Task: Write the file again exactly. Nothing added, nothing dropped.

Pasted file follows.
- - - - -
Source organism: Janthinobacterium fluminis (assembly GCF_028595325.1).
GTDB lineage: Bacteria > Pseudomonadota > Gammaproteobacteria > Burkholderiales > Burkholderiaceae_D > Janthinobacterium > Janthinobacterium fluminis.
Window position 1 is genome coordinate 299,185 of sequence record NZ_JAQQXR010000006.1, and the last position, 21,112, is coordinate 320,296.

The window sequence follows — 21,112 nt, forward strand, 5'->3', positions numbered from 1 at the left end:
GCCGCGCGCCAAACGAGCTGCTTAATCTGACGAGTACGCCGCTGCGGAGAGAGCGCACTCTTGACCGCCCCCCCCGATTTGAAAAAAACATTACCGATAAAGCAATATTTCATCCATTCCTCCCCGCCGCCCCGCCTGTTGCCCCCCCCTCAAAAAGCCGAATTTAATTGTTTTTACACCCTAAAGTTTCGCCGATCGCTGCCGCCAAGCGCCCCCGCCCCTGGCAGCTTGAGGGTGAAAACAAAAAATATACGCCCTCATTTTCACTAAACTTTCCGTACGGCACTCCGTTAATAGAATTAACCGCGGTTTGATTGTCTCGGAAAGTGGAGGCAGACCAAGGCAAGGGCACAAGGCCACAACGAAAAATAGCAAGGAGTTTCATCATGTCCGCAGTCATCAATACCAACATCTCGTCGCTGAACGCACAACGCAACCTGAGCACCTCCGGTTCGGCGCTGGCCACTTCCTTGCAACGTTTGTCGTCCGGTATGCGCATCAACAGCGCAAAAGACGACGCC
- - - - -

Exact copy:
Source organism: Janthinobacterium fluminis (assembly GCF_028595325.1).
GTDB lineage: Bacteria > Pseudomonadota > Gammaproteobacteria > Burkholderiales > Burkholderiaceae_D > Janthinobacterium > Janthinobacterium fluminis.
Window position 1 is genome coordinate 299,185 of sequence record NZ_JAQQXR010000006.1, and the last position, 21,112, is coordinate 320,296.

The window sequence follows — 21,112 nt, forward strand, 5'->3', positions numbered from 1 at the left end:
GCCGCGCGCCAAACGAGCTGCTTAATCTGACGAGTACGCCGCTGCGGAGAGAGCGCACTCTTGACCGCCCCCCCCGATTTGAAAAAAACATTACCGATAAAGCAATATTTCATCCATTCCTCCCCGCCGCCCCGCCTGTTGCCCCCCCCTCAAAAAGCCGAATTTAATTGTTTTTACACCCTAAAGTTTCGCCGATCGCTGCCGCCAAGCGCCCCCGCCCCTGGCAGCTTGAGGGTGAAAACAAAAAATATACGCCCTCATTTTCACTAAACTTTCCGTACGGCACTCCGTTAATAGAATTAACCGCGGTTTGATTGTCTCGGAAAGTGGAGGCAGACCAAGGCAAGGGCACAAGGCCACAACGAAAAATAGCAAGGAGTTTCATCATGTCCGCAGTCATCAATACCAACATCTCGTCGCTGAACGCACAACGCAACCTGAGCACCTCCGGTTCGGCGCTGGCCACTTCCTTGCAACGTTTGTCGTCCGGTATGCGCATCAACAGCGCAAAAGACGACGCC